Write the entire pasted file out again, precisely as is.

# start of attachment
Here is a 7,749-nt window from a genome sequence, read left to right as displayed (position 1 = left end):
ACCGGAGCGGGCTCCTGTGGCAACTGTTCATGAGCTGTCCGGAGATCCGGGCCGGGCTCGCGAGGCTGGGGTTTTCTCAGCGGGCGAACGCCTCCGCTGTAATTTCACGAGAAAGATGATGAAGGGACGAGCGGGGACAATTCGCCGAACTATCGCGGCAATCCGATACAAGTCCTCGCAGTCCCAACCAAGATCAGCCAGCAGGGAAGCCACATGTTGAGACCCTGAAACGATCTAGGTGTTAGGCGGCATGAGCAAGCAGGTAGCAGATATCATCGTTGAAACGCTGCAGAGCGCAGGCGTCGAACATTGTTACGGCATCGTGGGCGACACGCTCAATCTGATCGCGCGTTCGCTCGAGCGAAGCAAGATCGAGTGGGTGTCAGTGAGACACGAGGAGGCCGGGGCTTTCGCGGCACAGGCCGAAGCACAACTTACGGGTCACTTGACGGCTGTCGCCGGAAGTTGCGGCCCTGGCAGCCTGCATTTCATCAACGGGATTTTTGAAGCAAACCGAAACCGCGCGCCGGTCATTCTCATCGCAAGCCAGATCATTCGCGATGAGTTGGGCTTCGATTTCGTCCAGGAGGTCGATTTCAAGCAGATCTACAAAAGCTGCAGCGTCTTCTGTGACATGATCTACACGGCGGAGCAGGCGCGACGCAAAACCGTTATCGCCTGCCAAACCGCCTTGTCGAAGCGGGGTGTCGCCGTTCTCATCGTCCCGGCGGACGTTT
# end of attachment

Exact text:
Here is a 7,749-nt window from a genome sequence, read left to right as displayed (position 1 = left end):
ACCGGAGCGGGCTCCTGTGGCAACTGTTCATGAGCTGTCCGGAGATCCGGGCCGGGCTCGCGAGGCTGGGGTTTTCTCAGCGGGCGAACGCCTCCGCTGTAATTTCACGAGAAAGATGATGAAGGGACGAGCGGGGACAATTCGCCGAACTATCGCGGCAATCCGATACAAGTCCTCGCAGTCCCAACCAAGATCAGCCAGCAGGGAAGCCACATGTTGAGACCCTGAAACGATCTAGGTGTTAGGCGGCATGAGCAAGCAGGTAGCAGATATCATCGTTGAAACGCTGCAGAGCGCAGGCGTCGAACATTGTTACGGCATCGTGGGCGACACGCTCAATCTGATCGCGCGTTCGCTCGAGCGAAGCAAGATCGAGTGGGTGTCAGTGAGACACGAGGAGGCCGGGGCTTTCGCGGCACAGGCCGAAGCACAACTTACGGGTCACTTGACGGCTGTCGCCGGAAGTTGCGGCCCTGGCAGCCTGCATTTCATCAACGGGATTTTTGAAGCAAACCGAAACCGCGCGCCGGTCATTCTCATCGCAAGCCAGATCATTCGCGATGAGTTGGGCTTCGATTTCGTCCAGGAGGTCGATTTCAAGCAGATCTACAAAAGCTGCAGCGTCTTCTGTGACATGATCTACACGGCGGAGCAGGCGCGACGCAAAACCGTTATCGCCTGCCAAACCGCCTTGTCGAAGCGGGGTGTCGCCGTTCTCATCGTCCCGGCGGACGTTT